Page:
Hello, Kathleen. I’m thrilled to host you today and I’m looking forward to finding out a little about you. Thanks so much for this opportunity! What are you most proud of accomplishing so far in your life?
If I put aside what I do every day to hopefully raise, loving, generous, productive, human beings, I would say it’s a tie between earning my PhD and publishing my own books. There has never been an experience that lived up to its billing, that provided such a sense of accomplishment as when I finished that PhD program. I remember getting a call from one of the dissertation committee members before my defense. I pressed the button on the answering machine, wondering if this guy was going to say, “forget the defense, this is awful…” I wrote about a culture and community that was not mine, but was his and that left me open to having possibly interpreted data in all sorts of “wrong,” ways. But he said he thought it was an incredible dissertation that really said something different about the population of people I studied. I collapsed into the kitchen chair and burst into tears, just like you’d imagine a person bursting into tears. The feeling was like no other. Except for the pride I feel in self-publishing. People sometimes say it’s taking the easy way out. I know that whoever says that has never done it. To take a book from disparate ideas to a solid product people want to read without the help of an all-knowing expert to guide me through it feels pretty darn good.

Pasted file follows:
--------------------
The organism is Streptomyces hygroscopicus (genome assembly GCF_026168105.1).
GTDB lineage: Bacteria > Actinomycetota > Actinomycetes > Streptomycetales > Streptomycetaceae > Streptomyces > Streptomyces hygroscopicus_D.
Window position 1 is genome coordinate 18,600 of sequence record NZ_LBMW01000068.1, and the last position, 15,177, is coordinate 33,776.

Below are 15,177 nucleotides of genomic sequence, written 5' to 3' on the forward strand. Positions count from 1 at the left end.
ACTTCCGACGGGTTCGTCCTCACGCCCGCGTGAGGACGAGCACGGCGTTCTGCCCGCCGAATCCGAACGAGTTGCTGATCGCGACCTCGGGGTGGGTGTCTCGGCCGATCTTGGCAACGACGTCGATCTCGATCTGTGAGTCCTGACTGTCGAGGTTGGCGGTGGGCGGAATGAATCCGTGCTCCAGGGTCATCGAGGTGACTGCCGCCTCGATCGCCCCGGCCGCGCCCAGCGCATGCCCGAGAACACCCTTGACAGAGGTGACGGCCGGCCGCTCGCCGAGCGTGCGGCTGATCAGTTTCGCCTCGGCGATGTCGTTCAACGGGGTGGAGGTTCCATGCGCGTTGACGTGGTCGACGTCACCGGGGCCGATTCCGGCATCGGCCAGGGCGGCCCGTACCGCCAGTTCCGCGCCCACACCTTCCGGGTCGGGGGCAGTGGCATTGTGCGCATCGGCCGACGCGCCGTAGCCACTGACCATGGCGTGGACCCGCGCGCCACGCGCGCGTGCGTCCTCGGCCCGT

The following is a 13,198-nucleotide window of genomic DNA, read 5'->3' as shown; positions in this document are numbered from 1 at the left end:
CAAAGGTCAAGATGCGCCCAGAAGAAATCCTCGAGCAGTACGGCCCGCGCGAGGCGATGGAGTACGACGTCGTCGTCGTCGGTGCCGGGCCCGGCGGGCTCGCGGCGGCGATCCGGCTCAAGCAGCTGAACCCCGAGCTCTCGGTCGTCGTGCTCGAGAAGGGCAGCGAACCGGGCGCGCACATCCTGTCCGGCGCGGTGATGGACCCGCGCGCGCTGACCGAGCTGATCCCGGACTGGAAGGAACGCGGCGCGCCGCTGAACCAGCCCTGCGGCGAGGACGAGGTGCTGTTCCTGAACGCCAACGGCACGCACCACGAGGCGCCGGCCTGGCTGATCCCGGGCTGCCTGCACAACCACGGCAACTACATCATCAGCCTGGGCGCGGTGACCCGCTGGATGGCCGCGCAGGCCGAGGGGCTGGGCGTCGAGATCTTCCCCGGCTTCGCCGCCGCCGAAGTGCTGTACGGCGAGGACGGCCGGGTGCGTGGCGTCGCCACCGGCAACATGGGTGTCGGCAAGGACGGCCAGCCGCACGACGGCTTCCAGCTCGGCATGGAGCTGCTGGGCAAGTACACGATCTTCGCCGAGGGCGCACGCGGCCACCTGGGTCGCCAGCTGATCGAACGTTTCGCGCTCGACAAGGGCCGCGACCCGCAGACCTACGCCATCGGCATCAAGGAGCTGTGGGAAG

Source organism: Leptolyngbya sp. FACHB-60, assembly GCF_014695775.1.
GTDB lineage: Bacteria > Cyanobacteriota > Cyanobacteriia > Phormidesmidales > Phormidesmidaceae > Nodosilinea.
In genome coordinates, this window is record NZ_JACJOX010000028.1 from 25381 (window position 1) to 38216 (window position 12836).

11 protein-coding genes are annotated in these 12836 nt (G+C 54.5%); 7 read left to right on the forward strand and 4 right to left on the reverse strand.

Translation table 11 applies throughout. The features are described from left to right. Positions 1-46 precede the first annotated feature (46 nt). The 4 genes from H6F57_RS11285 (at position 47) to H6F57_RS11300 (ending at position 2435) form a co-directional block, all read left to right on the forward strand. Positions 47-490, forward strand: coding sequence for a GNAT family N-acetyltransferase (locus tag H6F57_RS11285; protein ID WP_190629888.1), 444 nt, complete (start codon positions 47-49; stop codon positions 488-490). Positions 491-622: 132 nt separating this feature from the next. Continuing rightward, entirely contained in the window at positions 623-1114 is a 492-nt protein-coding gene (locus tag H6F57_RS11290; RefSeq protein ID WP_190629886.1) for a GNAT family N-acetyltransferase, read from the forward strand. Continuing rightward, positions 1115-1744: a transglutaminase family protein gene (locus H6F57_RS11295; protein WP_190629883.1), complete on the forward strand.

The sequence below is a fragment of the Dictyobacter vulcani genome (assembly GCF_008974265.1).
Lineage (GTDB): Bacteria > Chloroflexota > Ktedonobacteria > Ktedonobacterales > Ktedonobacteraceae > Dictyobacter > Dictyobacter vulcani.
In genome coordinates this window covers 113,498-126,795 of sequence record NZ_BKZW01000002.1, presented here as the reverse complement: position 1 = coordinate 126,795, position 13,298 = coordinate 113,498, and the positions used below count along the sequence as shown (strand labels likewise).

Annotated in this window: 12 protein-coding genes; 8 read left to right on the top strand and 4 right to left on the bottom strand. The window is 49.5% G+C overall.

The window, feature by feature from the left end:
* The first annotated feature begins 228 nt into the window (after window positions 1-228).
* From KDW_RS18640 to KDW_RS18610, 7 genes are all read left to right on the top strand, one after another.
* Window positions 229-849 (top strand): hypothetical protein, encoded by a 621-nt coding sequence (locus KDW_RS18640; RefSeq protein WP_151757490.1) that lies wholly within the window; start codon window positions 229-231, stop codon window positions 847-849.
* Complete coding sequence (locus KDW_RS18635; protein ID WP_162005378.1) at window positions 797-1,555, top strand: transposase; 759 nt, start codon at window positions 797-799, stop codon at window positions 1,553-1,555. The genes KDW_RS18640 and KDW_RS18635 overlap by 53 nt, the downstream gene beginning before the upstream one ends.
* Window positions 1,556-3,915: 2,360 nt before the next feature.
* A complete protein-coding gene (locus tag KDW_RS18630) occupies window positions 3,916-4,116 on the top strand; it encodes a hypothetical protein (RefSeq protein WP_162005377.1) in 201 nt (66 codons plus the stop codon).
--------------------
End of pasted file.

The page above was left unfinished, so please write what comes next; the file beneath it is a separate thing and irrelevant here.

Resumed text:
What is your favorite color? Red
What is your favorite food? seafood
Do you recall how your interest in writing originated? I had so much fun growing up, hanging out with friends, experiencing all the stuff every human does, but I kept replaying certain scenes and events in my head and reliving them that way, almost as though recalling them was better than originally living them. I kept thinking, “I have to write this down, I have to capture this moment, this feeling, this person!” At the same time, I found myself rambling on and on about all sorts of things that I felt passionate about, but it occurred to me, hearing someone’s voice for too long is grating. It was then I figured, “Hey, write it down then if someone wants to read what I think, they’ll read it…” No grating necessary. That combined with my family history of everyone being buried in books sort of sealed my fate. Oh, and my dad writes every day of his life. He doesn’t care about being published, the writing itself is paramount to him.
How long have you been writing? I’ve been writing fiction for 13 or 14 years, but it was when my son was born prematurely and I reduced my workload to be at home more that I decided I would treat writing as my job—even with my regular, formal part-time work.
What inspired you to write your first book? College life inspired my first book. I lived with one of the most interesting people I’ve ever met. She was absolutely everything I was not—self-assured, sassy, brilliant, carefree, self-depricating, and a smoker. We were both drinkers…but we just clicked on some level and spent so much time doing stupid, dangerous/hilarious things that never failed to make me think, “oh, my God, I have to write about this…” I’m not sure I’ve ever met anyone else like her—someone with such a fully developed sense of who she was and what she needed to do or not do to accomplish her goals.
Who or what influenced your writing once you began? I joined writers groups like FatPlum in Pittsburgh and PennWriters in Pennsylvania. There I met lovely people willing to not only support the content, the actual writing process, but they supported me as I went down the path of traditional publication. I found an agent, but she didn’t sell the first book she took on and then she turned down the others thinking they weren’t marketable—too small and quiet to be breakout novels. These groups and the individuals in them really helped me wade though the next steps in that situation.